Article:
The blurb for our book makes the bold claim that this is the first history of Gothic in the twentieth and twenty-first centuries. This may seem surprising – the study of Gothic literature and film is well established in the academy, and Gothic has been the subject of numerous high-profile exhibitions and cultural events in the UK in recent years, including the British Film Institute’s Gothic: The Dark Heart of Film (2013) and the British Library’s Terror and Wonder: The Gothic Imagination (2014). Gothic is firmly entrenched in the public consciousness, and its contemporary dimensions, from fashion to fiction, routinely recognised – and both celebrated and deplored – in the media.
Despite the apparent ubiquity of Gothic, however, its serious study as a contemporary literary and cultural phenomenon dates back only as far as the 1980s. Until then, Gothic scholarship focused almost entirely on the late eighteenth and early nineteenth centuries. The first wave of Gothic scholars who emerged from the 1920s onwards tended to confine the Gothic novel to the period 1764–1820, and to see anything published subsequent to these dates as a falling off from, or attenuation of, an essentially Romantic-era tradition. The idea that there might be a ‘modern’ or ‘contemporary’ Gothic was sometimes vaguely gestured at in critical references, for example, to popular crime fiction or to the ‘southern Gothic’ of William Faulkner and some of his peers. It did not achieve full recognition, however, until the publication of David Punter’s The Literature of Terror in 1980, a study that established convincingly for the first time a continuous thread from Horace Walpole’s The Castle of Otranto (1764) to Anne Rice’s Interview with the Vampire (1976). It would be another sixteen years before a book would focus solely on contemporary works, Victor Sage and Allan Lloyd Smith’s influential collection of essays, Modern Gothic: A Reader (1996).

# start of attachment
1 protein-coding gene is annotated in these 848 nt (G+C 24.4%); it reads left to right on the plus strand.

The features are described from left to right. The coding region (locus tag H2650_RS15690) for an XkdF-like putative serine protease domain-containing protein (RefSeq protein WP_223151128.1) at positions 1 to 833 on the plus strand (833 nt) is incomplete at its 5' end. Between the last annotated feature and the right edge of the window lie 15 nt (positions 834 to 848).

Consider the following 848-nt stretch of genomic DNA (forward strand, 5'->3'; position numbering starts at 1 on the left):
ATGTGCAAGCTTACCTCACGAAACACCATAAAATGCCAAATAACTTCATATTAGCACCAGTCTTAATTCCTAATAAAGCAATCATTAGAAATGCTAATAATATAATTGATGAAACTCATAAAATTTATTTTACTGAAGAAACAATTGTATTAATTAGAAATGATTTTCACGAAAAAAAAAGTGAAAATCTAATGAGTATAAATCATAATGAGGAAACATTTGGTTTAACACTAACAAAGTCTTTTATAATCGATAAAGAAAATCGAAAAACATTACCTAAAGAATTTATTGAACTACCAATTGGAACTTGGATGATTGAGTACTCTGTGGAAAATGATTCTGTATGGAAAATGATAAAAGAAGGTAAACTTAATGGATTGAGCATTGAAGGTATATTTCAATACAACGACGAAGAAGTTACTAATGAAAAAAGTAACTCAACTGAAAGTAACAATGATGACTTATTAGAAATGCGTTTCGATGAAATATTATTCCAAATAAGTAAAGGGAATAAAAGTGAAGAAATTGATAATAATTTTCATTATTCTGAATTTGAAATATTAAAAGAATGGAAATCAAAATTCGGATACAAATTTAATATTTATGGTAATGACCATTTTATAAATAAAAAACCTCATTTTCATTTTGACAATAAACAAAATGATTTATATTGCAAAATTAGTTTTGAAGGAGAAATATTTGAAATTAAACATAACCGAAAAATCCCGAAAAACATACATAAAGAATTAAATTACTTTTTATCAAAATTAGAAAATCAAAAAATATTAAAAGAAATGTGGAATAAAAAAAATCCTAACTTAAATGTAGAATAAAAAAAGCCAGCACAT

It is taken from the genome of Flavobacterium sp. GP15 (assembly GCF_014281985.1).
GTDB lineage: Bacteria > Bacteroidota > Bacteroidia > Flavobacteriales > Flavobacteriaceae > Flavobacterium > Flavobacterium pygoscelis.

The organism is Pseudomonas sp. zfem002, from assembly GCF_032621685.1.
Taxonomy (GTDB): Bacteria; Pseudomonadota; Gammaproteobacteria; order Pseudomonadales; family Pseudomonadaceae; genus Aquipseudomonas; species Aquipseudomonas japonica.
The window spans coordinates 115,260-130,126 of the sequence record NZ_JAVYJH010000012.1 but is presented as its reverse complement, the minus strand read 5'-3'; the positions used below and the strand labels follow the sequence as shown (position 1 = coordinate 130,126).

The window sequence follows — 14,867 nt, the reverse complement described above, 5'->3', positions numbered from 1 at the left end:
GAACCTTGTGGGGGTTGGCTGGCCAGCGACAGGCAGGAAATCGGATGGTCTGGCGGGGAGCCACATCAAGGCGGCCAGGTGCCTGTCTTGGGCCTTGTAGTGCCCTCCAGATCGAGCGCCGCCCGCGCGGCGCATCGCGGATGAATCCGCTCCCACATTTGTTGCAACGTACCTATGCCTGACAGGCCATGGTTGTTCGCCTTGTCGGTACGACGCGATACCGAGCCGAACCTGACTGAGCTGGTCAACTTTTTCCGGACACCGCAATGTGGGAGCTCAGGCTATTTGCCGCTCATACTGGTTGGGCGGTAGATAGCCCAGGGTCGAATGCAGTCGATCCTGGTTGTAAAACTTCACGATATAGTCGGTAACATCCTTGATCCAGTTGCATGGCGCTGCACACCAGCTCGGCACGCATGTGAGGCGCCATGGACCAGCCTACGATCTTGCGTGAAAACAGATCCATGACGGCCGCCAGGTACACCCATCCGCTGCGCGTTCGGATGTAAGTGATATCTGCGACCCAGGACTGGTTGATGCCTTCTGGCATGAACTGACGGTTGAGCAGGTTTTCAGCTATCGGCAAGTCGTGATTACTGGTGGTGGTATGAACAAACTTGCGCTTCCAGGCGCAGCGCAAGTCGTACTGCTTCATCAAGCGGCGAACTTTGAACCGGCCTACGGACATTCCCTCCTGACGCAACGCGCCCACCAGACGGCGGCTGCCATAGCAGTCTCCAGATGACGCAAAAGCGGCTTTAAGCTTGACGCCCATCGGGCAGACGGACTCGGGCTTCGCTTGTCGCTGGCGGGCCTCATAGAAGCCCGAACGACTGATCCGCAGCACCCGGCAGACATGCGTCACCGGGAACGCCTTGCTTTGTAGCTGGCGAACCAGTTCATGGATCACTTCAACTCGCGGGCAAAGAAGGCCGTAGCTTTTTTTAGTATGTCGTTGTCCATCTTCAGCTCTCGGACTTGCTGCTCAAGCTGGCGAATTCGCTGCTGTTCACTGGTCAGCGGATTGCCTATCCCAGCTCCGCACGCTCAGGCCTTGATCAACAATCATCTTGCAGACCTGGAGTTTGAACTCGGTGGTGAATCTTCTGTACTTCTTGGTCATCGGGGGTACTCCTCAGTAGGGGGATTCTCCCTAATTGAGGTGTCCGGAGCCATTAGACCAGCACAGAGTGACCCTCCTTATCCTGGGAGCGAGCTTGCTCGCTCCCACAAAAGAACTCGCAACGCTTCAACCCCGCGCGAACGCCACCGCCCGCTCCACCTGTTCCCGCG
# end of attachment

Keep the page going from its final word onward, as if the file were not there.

The Cambridge History of the Gothic Volume 3 not only takes Gothic cultural products of the twentieth and twenty-first centuries seriously, following in the wake of scholars like Punter, Sage and Lloyd Smith, but also places them in the context of major historical shifts and events, from the invention of cinema and the emergence of literary Modernism to the rise of neoliberalism and the War on Terror. Across twenty-three specially commissioned essays, it demonstrates that Gothic remains closely interdependent with its time, not only reflecting but also contributing to the zeitgeist; that it is a mode in which some of the most pressing political and intellectual ideas of the twentieth and twenty-first centuries are registered, explored and critiqued. Gothic, with its found manuscripts and unreliable narrators, its hauntings and its uncanny returns, has always been a fictional mode peculiarly alert to the difficulties of writing history. Our book’s contribution is to show that this is not confined to a past popularly perceived as ‘historical’ but persists throughout the contemporary era right up to the most recent depictions of environmental crisis or zombie apocalypse. Gothic, the essays in this volume show, tells the history of the present. It is, in the words of Dracula’s Jonathan Harker, ‘up-to-date with a vengeance’.